The Coup that Wasn’t
by Rafael Hoffman
Russian President Vladimir Putin does not take domestic criticism lightly. Generally, those who take high-profile stances against him end up imprisoned or dead. As Russia’s war in Ukraine began, that crackdown extended further and, with the enactment of laws criminalizing opposition to the invasion, an untold number of Russian citizens have faced jail time for comments made in print or online.
That background made it doubly challenging for many in the West to make sense of the Wagner mercenary army leader Yevgeny Prigozhin’s mutiny last month. The former convicted criminal and caterer to Russia’s leader had for months released videos criticizing the Defense Ministry’s war leadership, exposing what he depicted as incompetence and a disregard for human losses. At some points, he even questioned the wisdom of the war itself. These statements, seemingly unthinkable for anyone else in Russia to make, culminated in a 24-hour rebellion. Mr. Prigozhin’s troops captured the Russian base at Rostov-on-Don, a key center in directing the Ukraine war. Wagner guns shot down several Russian aircraft, killing those inside. A few thousand of his forces then began a march toward Moscow, with many Western media outlets labeling the event a “coup.”
That the rebellion fizzled might have surprised few, save possibly Mr. Prigozhin himself, but the cleanliness of its deflation left many questions. Mr. Putin initially condemned the mutiny as treason and threatened harsh punishments for participants. Yet, shortly afterward, in a deal that Belorussian President and Putin-ally Alexander Lukashenko claim to have struck, charges were dropped, and Mr. Prigozhin and his men were to be allowed safe passage to Belarus.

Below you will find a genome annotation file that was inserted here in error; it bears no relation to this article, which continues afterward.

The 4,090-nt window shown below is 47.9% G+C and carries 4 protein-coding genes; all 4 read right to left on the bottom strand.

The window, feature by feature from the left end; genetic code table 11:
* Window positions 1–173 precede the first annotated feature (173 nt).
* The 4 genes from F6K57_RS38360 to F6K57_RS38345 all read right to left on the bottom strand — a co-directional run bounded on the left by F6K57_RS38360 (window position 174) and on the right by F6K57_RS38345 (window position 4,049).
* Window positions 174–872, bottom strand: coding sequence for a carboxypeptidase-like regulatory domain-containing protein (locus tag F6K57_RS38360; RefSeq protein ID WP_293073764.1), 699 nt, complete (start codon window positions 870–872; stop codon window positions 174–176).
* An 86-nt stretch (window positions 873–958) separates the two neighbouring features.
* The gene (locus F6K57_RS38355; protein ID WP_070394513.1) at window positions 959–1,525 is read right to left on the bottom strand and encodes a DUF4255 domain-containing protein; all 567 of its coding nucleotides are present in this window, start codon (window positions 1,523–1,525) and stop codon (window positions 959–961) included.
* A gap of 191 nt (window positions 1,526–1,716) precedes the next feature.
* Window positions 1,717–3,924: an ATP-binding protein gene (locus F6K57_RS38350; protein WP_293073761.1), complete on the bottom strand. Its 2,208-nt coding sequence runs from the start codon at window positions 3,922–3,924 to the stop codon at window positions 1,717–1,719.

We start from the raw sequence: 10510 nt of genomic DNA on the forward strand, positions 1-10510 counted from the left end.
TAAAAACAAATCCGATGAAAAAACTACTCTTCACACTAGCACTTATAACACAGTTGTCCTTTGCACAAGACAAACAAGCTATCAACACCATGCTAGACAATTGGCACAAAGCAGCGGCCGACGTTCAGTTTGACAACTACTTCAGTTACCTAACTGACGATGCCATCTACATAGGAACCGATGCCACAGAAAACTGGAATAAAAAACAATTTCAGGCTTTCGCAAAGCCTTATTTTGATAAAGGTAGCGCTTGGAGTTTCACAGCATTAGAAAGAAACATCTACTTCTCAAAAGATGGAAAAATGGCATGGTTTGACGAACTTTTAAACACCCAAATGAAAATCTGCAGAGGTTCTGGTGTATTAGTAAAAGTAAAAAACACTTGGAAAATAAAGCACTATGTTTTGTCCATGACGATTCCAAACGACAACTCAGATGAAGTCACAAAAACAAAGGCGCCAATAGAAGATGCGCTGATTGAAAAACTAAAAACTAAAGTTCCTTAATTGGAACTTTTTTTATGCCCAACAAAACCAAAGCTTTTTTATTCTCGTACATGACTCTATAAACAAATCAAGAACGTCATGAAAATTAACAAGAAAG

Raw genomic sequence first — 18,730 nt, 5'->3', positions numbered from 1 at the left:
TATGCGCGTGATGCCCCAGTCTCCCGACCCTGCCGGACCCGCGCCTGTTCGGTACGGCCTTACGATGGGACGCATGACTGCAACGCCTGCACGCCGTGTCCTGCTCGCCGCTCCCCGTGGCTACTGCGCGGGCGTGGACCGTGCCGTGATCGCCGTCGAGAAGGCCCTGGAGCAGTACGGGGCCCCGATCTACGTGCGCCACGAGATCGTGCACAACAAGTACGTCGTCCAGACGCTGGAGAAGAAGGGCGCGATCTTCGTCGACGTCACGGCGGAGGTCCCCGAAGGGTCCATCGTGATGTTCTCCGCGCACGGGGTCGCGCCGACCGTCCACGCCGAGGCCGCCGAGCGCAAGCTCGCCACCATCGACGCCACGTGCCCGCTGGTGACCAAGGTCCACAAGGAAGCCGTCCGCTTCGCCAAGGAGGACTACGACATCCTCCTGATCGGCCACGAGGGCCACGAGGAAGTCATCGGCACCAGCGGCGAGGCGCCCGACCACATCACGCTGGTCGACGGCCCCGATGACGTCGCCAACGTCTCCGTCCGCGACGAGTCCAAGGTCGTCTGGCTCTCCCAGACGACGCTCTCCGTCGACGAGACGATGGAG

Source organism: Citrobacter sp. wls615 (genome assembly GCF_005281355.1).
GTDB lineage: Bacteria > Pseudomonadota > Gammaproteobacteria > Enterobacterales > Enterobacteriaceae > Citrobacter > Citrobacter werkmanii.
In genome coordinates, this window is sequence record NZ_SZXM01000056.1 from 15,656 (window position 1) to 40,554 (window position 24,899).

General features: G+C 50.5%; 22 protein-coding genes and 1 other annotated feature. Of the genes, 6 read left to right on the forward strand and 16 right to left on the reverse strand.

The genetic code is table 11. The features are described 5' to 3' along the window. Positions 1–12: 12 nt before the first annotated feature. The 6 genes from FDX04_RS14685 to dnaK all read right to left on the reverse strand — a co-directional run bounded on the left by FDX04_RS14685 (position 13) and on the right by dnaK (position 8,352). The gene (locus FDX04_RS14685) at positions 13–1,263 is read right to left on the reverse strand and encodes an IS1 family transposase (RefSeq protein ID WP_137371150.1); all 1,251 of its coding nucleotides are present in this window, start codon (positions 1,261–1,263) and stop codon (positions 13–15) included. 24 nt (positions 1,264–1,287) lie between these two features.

Since then, Mr. Prigozhin has been seen little, save a few scattered video messages, but a report said that his plane was spotted in Belarus. Yet, only a week later, Mr. Lukashenko said that Mr. Prigozhin was back in Russia. Not long after, the Kremlin announced that Wagner’s leader, together with its highest-ranking commanders, met personally with Mr. Putin in the days following the rebellion, where they pledged loyalty and expressed a willingness to continue to fight for “Mother Russia.”
Ongoing developments led several commentators to compare the matter to the classic Russian matryoshka doll, with one doll nested inside the other. Though, even as evidence points increasingly away from a coup narrative, many in the West remain tied to conclusions that paint the Wagner mutiny as a sign of trouble ahead for the Putin regime. At the same time, a less popular, and less exciting, telling claims it might show just the opposite.
A perusal of Western mainstream media on the Wagner mutiny, especially in the first week after its occurrence, largely read like an obituary for Mr. Putin’s rule.
“Putin’s weaknesses laid bare after 24 hours of rebellion in Russia,” read a CNBC headline. NPR’s read, “The mutiny in Russia may be over. But it still damages Putin.”